I have known Princess since she was a puppy and that made it even more difficult to see her in bad shape. When I came into the exam room, she was on her side and didn’t even get up to greet me. She had escaped from her yard on Memorial Day and was found three days later. Luckily, she has a collar with her name and number embroidered on it and is also microchipped. If it weren’t for that, she may not have gotten the medical attention she needed right away.
Unfortunately, she needed a lot of attention. At first she just looked like she had some matted mud and dirt in her gorgeous husky coat, but upon closer look it was matted with dirt and infection. As we started to shave her hair we noticed not only wounds, but thousands of maggots! Infected skin had attracted flies to deposit their eggs and shortly thereafter, Princess was hosting their young. Some skin was so diseased, it could be peeled away. Some tissue could be scrubbed dry only to watch it become moist with infection seconds later. Our best theory was that she was attacked by coyotes and that most of the injuries were made as she struggled to get free.
We knew from experience that she could heal and that in the coming days, more skin which once looked healthy could start to look bad. That bad skin would end up becoming leathery, die and need to be removed. She started eating, taking her medication and was doing well, but over the next few days, she stopped eating and became more lethargic. She needed to be hospitalized and given intravenous(IV) fluids. The wounds had seeped so much that she lost valuable proteins; therefore, we had to give her fluids rich in a molecule that mimics naturally-produced protein. If she did not have this, fluid given IV would not stay in the vessels, but would leak out into her chest or her abdomen and not get to the tissues and organs where it was so desperately needed.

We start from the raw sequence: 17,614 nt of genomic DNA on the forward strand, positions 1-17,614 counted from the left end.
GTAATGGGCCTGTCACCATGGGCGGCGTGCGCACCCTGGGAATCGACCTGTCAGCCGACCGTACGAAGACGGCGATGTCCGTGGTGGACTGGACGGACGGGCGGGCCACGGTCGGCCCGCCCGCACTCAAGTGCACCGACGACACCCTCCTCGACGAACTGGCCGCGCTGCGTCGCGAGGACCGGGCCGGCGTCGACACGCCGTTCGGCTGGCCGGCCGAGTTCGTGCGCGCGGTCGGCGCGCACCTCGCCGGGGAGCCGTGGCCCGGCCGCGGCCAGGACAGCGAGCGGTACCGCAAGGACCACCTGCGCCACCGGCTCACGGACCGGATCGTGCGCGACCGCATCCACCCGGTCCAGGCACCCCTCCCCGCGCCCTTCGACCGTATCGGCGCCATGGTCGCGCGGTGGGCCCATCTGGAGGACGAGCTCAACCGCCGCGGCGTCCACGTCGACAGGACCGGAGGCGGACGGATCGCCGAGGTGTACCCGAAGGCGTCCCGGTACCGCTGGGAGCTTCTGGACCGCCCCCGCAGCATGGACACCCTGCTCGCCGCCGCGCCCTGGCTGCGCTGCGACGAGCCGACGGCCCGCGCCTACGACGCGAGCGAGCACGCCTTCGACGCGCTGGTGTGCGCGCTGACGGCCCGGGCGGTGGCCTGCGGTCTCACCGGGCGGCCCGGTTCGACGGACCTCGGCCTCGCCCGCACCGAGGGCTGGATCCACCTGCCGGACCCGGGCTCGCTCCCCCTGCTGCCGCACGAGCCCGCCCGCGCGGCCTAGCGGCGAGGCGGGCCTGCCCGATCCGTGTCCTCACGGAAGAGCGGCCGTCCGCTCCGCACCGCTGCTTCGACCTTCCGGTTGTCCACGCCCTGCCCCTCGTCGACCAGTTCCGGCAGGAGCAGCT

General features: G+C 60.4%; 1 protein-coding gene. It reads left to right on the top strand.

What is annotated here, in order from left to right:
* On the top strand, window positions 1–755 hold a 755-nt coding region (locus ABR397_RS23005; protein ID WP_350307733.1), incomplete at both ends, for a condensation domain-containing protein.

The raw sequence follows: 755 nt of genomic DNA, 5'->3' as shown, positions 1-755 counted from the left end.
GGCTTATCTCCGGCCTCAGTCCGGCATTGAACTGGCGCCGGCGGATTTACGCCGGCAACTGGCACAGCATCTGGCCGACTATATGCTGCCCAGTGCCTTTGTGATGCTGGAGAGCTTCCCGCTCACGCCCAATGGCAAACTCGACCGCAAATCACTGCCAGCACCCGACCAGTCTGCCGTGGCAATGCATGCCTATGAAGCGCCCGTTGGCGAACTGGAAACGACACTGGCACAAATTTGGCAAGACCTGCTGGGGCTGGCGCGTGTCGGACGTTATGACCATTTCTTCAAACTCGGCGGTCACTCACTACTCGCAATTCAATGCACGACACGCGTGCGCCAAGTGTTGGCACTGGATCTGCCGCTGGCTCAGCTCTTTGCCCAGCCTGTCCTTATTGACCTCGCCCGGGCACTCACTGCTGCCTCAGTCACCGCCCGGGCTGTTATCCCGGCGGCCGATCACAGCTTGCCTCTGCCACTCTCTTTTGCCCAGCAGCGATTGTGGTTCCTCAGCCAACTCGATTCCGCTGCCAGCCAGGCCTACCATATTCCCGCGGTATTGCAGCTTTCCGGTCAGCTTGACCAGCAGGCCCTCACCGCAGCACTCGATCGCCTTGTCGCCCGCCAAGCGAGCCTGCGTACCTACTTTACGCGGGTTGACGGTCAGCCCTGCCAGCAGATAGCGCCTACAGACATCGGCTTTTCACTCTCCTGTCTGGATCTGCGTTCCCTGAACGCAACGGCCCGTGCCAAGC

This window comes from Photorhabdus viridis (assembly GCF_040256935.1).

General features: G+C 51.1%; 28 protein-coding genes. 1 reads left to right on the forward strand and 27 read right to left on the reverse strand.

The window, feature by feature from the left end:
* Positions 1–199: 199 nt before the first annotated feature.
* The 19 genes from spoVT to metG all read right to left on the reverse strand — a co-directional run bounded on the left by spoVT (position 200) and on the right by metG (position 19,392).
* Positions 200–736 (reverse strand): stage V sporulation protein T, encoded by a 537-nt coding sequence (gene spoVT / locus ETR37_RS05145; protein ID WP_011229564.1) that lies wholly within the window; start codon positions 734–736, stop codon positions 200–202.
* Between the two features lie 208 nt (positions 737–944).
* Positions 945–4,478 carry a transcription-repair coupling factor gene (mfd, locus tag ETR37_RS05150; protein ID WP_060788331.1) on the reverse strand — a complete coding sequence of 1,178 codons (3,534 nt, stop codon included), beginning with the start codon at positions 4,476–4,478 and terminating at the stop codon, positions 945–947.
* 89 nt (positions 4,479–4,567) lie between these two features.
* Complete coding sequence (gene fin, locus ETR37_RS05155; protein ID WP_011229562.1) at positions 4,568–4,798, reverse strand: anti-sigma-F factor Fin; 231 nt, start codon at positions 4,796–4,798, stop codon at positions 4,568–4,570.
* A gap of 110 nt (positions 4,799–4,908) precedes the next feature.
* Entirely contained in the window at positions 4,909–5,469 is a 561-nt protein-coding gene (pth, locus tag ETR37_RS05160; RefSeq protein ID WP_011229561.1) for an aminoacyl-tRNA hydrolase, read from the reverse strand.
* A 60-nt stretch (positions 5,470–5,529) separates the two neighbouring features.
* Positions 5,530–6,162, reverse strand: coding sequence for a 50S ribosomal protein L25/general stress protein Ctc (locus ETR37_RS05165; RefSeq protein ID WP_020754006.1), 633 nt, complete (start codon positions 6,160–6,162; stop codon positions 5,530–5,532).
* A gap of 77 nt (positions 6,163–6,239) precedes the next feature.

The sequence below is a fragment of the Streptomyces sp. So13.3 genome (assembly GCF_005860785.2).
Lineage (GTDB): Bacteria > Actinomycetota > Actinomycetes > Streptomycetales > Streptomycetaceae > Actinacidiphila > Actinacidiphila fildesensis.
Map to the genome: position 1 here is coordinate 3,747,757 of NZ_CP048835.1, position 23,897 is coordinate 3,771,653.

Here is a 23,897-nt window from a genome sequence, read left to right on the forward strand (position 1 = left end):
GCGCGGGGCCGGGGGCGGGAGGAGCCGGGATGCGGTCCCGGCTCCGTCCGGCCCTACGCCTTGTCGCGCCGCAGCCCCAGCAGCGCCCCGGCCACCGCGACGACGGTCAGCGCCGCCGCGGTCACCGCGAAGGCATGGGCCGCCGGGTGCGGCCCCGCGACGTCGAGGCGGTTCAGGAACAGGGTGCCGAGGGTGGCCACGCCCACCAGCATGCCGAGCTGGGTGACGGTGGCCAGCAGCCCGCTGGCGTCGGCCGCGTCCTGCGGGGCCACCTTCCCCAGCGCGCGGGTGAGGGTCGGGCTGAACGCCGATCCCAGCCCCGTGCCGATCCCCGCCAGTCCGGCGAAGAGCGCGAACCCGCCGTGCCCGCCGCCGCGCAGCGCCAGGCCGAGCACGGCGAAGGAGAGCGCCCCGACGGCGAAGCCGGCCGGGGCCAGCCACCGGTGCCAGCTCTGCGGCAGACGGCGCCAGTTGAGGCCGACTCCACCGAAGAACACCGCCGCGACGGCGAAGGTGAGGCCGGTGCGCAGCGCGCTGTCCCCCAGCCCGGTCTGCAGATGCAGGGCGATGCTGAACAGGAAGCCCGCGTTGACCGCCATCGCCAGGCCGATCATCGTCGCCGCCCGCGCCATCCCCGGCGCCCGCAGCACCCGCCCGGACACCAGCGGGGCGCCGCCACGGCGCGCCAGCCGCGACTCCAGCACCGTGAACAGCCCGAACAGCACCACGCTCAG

She continued to fight, but her recovery was slow initially and it was taking a toll on the family both emotionally and financially. The family remained strong and never gave up on her, and we all reaped the benefits by watching her make a wonderful recovery. The going was slow initially, but I have never seen wounds heal so fast.
If a wound is not sutured closed, it can heal, but the healing is slow. Sutures bring healthy wound edges together and the edges of the wound contain substances that allow a seal to form which usually heal nearly completely in a week. If the edges are not closed, the wound has to fill in naturally. The wound heals in from the bottom up eventually forming a bright pink, glistening, bumpy bed of healthy tissue called granulation tissue. Concurrently, the wound begins to contract inwards from the outer edges. Scar tissue is formed and it is always a waiting game to see how much of the new tissue will grow hair. In Princess’s case, she is growing hair on almost every part of the healed wound although some of it will likely be darker than before.
I apologize for the lapse in my blog for those of you who read, but I thought her story should be told as it is informative and inspirational. Thank you to our whole staff as nearly every doctor saw Princess during this time, countless assistants and technicians helped with wound care. Thank you also to those who returned her and especially to her wonderful family who ensured someone knew who her family was and that the family she would be returned to would love her back to health.
Thanks for reading!